Philadelphus Lewisii is tolerant of a variety of soil types, though it prefers moist, well-draining soil in full sun, with a pH range of 5.5-7.5.
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It does not tolerate wet or soggy soils and does best in a slightly acidic growing medium. If the soil is too alkaline, you can add sulfur or other acidic amendments to lower the pH.
It is a hardy shrub that does not require a lot of water, but regular watering during the growing season will help to promote healthy growth.
During the summer months, water the shrub every week or two, depending on the weather conditions. During the winter months, water should be reduced to every couple of weeks. The soil should be kept moist but not soggy, so make sure not to overwater.
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Philadelphus Lewisii Care
It is best to fertilize the shrub only once or twice a year, in spring and early summer, using a slow-release fertilizer with a balanced ratio of nitrogen, phosphorus, and potassium.
Avoid using a fertilizer with too much nitrogen, as this can cause the leaves to turn yellow and stunt the plant’s growth. Additionally, applying too much fertilizer can burn the roots and cause the shrub to die.
Here is a great Homemade Potassium Fertilizer Recipe
To keep this plant healthy and prevent it from becoming too leggy, regular pruning is necessary. Follow the one-third rule when pruning. Each year, remove one-third of the oldest branches down to ground level. This will encourage new growth and help the plant look healthier.
In addition to pruning, make sure the plant is growing in moist soil conditions to promote healthy growth and flowering.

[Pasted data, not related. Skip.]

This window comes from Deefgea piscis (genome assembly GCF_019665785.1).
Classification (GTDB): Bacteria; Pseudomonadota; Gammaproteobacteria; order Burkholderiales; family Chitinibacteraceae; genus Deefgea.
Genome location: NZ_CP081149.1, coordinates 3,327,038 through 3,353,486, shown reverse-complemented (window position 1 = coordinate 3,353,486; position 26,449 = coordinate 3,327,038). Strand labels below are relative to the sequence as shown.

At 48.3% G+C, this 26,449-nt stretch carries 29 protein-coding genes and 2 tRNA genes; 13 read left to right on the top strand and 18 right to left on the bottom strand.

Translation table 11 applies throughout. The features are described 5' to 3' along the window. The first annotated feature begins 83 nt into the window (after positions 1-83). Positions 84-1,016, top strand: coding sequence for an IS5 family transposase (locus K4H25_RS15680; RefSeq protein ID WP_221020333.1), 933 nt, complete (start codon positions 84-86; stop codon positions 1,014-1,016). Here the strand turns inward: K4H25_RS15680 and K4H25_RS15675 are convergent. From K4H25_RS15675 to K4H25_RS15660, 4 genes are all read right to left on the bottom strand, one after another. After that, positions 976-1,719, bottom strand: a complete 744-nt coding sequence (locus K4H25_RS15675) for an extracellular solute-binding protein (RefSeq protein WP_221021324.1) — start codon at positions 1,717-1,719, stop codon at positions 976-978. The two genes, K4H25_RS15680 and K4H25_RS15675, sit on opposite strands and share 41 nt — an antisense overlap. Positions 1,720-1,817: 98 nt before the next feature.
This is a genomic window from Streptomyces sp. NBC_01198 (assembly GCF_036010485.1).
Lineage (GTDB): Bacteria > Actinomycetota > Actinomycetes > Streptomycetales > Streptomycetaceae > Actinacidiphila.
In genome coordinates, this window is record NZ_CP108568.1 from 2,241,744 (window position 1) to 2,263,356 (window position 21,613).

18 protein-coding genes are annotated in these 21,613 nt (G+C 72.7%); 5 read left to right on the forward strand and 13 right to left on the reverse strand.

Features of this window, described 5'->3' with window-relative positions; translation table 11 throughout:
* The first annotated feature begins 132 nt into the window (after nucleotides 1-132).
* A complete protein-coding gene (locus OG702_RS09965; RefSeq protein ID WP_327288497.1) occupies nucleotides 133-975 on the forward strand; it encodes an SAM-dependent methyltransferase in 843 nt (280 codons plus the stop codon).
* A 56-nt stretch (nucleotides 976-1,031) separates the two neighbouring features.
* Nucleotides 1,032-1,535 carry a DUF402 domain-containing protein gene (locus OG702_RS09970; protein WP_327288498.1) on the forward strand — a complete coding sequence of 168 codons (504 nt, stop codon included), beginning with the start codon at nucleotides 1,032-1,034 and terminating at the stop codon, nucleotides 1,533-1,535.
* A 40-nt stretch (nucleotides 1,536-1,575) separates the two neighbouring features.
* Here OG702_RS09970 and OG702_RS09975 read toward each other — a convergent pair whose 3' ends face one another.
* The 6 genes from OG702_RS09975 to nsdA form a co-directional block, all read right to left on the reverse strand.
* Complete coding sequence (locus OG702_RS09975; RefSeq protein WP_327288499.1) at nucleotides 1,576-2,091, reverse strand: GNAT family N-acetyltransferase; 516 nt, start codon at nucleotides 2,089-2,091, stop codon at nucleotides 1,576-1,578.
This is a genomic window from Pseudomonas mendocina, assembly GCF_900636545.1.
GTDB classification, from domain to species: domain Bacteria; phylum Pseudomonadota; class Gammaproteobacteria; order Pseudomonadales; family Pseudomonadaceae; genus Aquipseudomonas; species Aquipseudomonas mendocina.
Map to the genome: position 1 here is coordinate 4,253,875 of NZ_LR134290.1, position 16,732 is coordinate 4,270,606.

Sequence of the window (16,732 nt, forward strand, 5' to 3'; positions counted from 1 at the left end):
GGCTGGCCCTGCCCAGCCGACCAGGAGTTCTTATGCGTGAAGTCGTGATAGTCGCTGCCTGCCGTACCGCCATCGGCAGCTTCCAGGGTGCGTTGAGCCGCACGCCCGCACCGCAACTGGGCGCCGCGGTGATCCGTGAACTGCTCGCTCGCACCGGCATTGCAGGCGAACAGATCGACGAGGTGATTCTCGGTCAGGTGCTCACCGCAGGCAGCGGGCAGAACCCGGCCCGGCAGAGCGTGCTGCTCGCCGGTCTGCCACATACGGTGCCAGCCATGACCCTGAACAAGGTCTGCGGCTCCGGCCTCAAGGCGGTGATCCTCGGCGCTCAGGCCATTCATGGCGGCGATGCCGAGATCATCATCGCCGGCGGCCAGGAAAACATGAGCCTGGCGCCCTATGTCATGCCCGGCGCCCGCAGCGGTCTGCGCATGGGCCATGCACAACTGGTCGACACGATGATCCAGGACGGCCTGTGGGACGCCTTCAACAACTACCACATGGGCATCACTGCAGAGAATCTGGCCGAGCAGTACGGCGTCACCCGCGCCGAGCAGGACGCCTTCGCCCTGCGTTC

Pest and Diseases
Mock Orange is generally resistant to pests and diseases, but it may occasionally encounter aphids.
- If aphids are present, rinse them off the leaves, or use homemade insecticidal soap.
- Watering issues can also cause problems such as root rot from overwatering or stunted growth and poor blooming from underwatering.
- Monitor the soil moisture level regularly and water the plant when the soil is about 2 inches dry or when the leaves show signs of wilting or curling.
- Powdery mildew may also occur in unfavorable growing conditions. In this case, prune the affected branches and spray with sulfur or copper fungicides to prevent further spread.
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Philadelphus Lewisii Plant Uses
The fragrant Mock Orange shrub is a magnificent asset to any garden, adding a unique aroma. With its arching tall branches and flower color, it serves as a perfect background for other plants, providing a sense of stature and structure to the garden.
In addition, the leaves and flowers of this plant contain high levels of saponins, which make them suitable for creating a lathering soap bar when mixed with water. While the plant is deer resistant, it attracts various pollinators, such as bees and hummingbirds, adding to its value in the garden.